OLPC, Marvell to Build XO-3 Tablet
Officials with the One Laptop Per Child program are planning to show up at the Consumer Electronics Show in January 2011 armed with a new tablet that they hope will get them closer to their goal of offering a computer for less than $100.
OLPC and semiconductor company Marvell Technology Group announced May 27 that they will jointly develop a line of OLPC XO tablets that will be used by schoolchildren in the United States and other countries.
OLPC founder and Chairman Nicholas Negroponte reportedly has said that the organization will have a prototype of the XO-3 tablet ready by the end of 2010, two years ahead of initial projections.
The organization first broached the idea in December 2009, when officials laid out a three-year road map that called for a single-panel design by 2012. That timetable has been moved up.
The move comes as tablets are finding greater traction in the industry, due in large part to Apple's release in April of the iPad. Since then, officials with Hewlett-Packard have talked about tablets running with Palm's WebOS operating system or Microsoft's Windows 7. Dell also has launched the Streak, a device with a 5-inch screen that officials say falls somewhere between a smartphone and full-size tablet.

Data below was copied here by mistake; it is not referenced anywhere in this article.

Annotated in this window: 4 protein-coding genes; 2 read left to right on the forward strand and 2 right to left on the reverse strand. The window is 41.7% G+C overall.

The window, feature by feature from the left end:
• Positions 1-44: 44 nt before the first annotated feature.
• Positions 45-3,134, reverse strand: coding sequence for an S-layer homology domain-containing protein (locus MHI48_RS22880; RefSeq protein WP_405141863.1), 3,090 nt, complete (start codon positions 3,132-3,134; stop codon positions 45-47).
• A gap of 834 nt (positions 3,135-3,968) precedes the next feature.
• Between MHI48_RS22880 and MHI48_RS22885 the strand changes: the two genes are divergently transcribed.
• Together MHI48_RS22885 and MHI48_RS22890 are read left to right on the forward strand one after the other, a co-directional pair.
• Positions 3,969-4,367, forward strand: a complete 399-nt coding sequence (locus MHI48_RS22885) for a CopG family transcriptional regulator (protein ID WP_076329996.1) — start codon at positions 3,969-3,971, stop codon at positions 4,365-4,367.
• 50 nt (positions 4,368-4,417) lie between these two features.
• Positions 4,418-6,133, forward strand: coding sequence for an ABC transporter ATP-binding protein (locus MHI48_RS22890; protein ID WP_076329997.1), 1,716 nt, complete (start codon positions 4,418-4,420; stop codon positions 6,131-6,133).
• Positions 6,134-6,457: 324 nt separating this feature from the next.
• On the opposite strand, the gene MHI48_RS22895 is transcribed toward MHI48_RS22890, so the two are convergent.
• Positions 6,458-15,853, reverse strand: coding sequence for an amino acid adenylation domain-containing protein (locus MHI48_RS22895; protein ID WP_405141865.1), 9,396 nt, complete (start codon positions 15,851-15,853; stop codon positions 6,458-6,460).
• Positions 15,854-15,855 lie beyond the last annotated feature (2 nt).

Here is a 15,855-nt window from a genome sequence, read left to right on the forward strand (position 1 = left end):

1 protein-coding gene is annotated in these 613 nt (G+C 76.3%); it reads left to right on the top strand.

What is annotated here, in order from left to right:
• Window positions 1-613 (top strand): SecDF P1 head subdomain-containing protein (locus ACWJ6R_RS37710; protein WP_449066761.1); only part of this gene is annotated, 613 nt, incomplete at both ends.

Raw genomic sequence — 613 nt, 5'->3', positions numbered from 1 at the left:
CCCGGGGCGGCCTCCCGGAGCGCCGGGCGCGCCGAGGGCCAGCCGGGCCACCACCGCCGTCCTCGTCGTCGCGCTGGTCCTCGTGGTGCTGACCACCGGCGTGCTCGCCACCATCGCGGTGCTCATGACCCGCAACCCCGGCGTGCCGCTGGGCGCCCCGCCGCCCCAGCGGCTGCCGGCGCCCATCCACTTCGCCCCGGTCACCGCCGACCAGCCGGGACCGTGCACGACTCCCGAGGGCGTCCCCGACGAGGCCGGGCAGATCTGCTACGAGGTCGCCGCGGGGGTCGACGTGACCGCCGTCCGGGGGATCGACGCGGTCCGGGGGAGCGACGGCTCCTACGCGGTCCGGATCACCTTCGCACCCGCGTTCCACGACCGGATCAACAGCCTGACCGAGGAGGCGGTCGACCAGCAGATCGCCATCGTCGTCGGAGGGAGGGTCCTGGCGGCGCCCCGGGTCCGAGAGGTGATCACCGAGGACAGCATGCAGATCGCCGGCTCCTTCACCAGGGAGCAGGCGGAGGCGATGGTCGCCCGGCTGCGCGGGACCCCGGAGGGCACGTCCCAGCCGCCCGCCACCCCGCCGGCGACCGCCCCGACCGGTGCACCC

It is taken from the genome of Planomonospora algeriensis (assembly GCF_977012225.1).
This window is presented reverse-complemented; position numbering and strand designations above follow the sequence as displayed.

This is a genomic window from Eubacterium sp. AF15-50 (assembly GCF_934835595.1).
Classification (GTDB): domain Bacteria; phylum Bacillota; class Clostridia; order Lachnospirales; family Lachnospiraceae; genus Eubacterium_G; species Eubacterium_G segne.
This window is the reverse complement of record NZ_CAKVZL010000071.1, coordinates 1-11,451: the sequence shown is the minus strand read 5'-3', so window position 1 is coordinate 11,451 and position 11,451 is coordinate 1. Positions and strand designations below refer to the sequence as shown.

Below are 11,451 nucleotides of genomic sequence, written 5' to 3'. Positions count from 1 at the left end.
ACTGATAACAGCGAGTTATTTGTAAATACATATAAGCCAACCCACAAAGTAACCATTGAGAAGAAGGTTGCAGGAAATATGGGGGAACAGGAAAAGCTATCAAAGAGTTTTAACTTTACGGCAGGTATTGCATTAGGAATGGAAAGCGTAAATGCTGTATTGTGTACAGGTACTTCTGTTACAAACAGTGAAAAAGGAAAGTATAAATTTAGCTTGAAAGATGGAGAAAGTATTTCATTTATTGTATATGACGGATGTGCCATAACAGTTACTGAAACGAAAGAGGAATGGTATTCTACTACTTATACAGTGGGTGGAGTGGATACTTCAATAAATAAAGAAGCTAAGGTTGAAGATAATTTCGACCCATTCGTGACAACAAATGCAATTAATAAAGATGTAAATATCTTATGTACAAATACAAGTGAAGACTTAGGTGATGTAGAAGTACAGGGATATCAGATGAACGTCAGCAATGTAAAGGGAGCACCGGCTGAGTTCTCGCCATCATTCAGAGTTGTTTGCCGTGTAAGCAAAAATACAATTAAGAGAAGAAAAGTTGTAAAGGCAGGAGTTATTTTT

OLPC's XO-3 will be based on Marvell's Moby reference tablet design.
OLPC officials are hoping to drive down the cost of the tablet to less than $100, in part because Marvell will be aggressively marketing it in such areas as schools and health care facilities.
"We want to see the price drop, and volume is the key to that," Negroponte told the Associated Press.
Officials with OLPC and Marvell envision a device with at least a 9-inch screen, and that will need about a watt of power, compared with the 5 watts needed for a current XO laptop. The XO-3 tablet will offer a multilingual soft keyboard with touch feedback and an application that will let users access more than 2 million free books on the Internet.
It also reportedly will have a 1GHz Marvell ARMADA 610 processor, compatibility with both Linux and Google's Android OS, at least one video camera, and WiFi support. In addition, it will enable peripherals, such as a mouse and keyboard, to plug into it.
Users also will be able to create content and share it through a mesh network.